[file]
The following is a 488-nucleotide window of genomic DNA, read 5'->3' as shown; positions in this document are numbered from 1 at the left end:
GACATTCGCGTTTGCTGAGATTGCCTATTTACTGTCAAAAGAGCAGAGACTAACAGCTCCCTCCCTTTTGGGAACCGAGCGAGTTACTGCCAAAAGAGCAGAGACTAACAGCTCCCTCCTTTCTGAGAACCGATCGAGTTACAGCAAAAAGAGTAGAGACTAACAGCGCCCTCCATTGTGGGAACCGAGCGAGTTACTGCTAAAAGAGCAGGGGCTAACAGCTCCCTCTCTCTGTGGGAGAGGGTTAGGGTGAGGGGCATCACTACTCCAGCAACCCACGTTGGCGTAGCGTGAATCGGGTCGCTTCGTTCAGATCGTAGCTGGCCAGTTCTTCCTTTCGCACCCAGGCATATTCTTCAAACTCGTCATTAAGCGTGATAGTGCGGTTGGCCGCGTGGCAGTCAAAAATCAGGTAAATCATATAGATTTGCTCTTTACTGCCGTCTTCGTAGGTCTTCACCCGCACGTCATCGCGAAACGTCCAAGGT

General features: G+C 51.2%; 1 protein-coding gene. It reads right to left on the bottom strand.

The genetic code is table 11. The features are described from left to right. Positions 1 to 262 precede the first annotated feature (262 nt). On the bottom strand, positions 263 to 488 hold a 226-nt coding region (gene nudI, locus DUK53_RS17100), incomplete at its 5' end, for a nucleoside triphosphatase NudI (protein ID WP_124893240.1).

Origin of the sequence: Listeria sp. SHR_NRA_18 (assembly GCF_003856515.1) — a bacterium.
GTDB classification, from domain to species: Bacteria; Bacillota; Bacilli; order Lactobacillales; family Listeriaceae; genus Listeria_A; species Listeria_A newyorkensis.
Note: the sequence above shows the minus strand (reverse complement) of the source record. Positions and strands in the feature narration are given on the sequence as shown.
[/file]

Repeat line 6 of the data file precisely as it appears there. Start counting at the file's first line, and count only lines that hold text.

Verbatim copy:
GTDB classification, from domain to species: Bacteria; Bacillota; Bacilli; order Lactobacillales; family Listeriaceae; genus Listeria_A; species Listeria_A newyorkensis.